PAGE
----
Also, Tolstoy never says that only by marrying, settling down, raising kids, and devoting herself to her family, can any woman be worth anything. This is Natasha's path. Marya also gets married, but retains her outside interest of helping impoverished, devout people. She's not shown as being lesser than Natasha because she doesn't throw herself so fervently into her role as wife and mother -- Marya is a different person. She's reserved and cautious, while Natasha goes whole hog about everything, always. Tolstoy doesn't seem, to me, to be saying one of them is better than the other. Not at all.
He does, however, give us a contrasting example in Helene Kuragin, who marries the man her father chooses because he's rich and powerful, then carries on multiple extramarital affairs, becomes pregnant by one of her lovers, and dies while trying to abort her child. She lives only for herself, and her selfishness ultimately destroys her. In Helene we have a very blatant condemnation of Russia's high society -- she's convinced that by being popular with them, she's become important, but in the end, she's ignored and forgotten, not mourned or missed. Tolstoy seems to me to be using her as an object lesson about shallowness and hypocrisy, never really fleshing her out as a character.
Um, anyway. My favorite parts of this book were actually the parts about the war. Not the endless pontificating about how Tolstoy understands the true nature of power, history, and human behavior, unlike all those other morons in the world who only think they understand them. (Dude, chill.) But the parts about Andrei and Nikolai and Denisov and Kutusov and Tushin and all their fellow soldiers, living life while at war. That was fascinating. I love learning about the day-to-day existence of soldiers, no matter what war they're in. How they learn to cope and carry on, or don't.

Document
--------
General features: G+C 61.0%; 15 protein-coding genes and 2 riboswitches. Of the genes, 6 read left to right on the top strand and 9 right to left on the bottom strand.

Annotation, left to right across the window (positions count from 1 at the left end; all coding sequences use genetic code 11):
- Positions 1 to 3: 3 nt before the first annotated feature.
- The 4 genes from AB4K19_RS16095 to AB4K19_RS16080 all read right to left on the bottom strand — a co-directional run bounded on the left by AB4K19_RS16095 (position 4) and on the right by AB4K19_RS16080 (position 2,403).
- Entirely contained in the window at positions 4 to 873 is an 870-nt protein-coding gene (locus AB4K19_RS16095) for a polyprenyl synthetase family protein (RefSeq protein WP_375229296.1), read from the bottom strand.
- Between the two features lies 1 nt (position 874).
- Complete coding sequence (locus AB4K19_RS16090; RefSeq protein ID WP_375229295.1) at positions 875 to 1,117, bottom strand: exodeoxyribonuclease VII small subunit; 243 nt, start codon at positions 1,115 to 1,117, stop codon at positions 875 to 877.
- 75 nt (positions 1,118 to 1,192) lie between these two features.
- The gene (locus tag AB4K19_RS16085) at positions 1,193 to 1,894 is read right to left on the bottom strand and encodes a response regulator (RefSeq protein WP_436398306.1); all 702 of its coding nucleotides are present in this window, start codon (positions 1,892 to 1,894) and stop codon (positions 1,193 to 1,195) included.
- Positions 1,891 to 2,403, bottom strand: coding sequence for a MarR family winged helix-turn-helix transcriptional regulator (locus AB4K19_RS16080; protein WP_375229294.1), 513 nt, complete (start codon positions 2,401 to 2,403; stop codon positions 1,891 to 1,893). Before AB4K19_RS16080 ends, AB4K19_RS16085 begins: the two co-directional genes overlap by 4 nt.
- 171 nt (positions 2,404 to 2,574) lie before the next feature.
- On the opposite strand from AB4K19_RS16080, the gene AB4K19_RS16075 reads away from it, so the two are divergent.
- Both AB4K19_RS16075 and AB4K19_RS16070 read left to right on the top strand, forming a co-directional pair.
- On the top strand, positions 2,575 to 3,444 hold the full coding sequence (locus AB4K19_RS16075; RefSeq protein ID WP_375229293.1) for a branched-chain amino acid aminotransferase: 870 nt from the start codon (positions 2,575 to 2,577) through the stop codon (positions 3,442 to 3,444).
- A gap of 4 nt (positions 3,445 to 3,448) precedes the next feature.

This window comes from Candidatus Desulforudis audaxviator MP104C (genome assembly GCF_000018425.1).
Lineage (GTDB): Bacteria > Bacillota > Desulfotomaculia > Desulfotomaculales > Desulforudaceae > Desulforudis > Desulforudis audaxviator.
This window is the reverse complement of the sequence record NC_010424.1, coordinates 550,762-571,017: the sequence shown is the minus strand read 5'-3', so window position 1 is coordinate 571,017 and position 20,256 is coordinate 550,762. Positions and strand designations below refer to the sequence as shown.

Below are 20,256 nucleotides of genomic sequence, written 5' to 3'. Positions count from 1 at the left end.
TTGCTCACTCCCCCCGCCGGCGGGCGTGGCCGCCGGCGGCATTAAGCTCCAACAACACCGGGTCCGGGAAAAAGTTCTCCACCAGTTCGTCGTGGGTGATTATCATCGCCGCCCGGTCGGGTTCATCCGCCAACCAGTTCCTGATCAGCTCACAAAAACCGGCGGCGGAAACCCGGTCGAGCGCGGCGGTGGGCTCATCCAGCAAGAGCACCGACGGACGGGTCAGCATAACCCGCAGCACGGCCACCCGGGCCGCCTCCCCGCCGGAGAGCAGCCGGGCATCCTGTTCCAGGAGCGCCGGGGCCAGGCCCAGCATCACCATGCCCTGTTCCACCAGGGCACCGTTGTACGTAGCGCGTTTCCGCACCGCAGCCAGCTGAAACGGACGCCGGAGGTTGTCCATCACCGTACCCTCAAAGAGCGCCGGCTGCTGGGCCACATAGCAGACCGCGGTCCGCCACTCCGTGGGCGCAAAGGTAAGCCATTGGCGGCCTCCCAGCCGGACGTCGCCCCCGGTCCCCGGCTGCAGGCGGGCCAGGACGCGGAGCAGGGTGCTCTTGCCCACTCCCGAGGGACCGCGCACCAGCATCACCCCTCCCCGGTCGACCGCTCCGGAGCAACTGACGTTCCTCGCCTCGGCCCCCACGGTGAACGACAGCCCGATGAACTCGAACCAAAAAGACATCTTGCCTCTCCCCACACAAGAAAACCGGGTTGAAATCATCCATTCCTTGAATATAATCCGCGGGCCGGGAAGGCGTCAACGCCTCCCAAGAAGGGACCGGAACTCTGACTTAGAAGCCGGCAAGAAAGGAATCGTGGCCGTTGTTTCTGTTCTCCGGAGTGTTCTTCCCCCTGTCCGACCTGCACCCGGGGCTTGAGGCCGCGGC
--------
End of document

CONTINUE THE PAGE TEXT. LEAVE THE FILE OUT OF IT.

My favorite character? Steadfast, stalwart little Tushin, the artillery officer who's only in a couple parts of the book, but who was just absolutely awesome during those parts. Loved him to bits. Would happily read a whole book about just him.
My kids would tell you my least-favorite character was Pierre, but that's not true. I just complained about him a lot to them because he's such a dolt. My actual least-favorite was all of the Kuragins in general, as they were icky, and Prince Nikolai Bolkonski. He was an awful, manipulative, emotionally abusive tyrant, and I rejoiced when he died. (It's okay to rejoice when fictional characters die, right?)
I feel like Tolstoy's biggest point with this whole book is just exploring how people deal when the worst possible thing happens to them. Do they crumple? Freeze? Fight? Relax? And where do they go from there? It's a question he asks about the Russian people as a whole, in a way -- how do they deal with the French invading their country and repeatedly trouncing them, and what do they do afterward? As he says at one point, the population of Moscow "awaited the enemy unconcernedly, did not riot or become excited or tear anyone to pieces, but faced its fate, feeling within it the strength to find what it should do at the most difficult moment" (p. 892).
Man, this book is so long that I have lots to say about it, but I think I've hit the main things. I'm really glad that I've read it, as I've been sort of guiltily avoiding it for basically all my adult life. No more guilty avoidance!
I've read War and Peace. I can read anything.
Particularly Good Bits:
"there is nothing stronger than those two, patience and time, they will do it all" (p.799).
If This was a Movie, I Would Rate It: PG-13 for mostly veiled discussions about people having extramarital affairs and war-related violence.
This was my 36th book read and reviewed for my second go-'round with the Classics Club.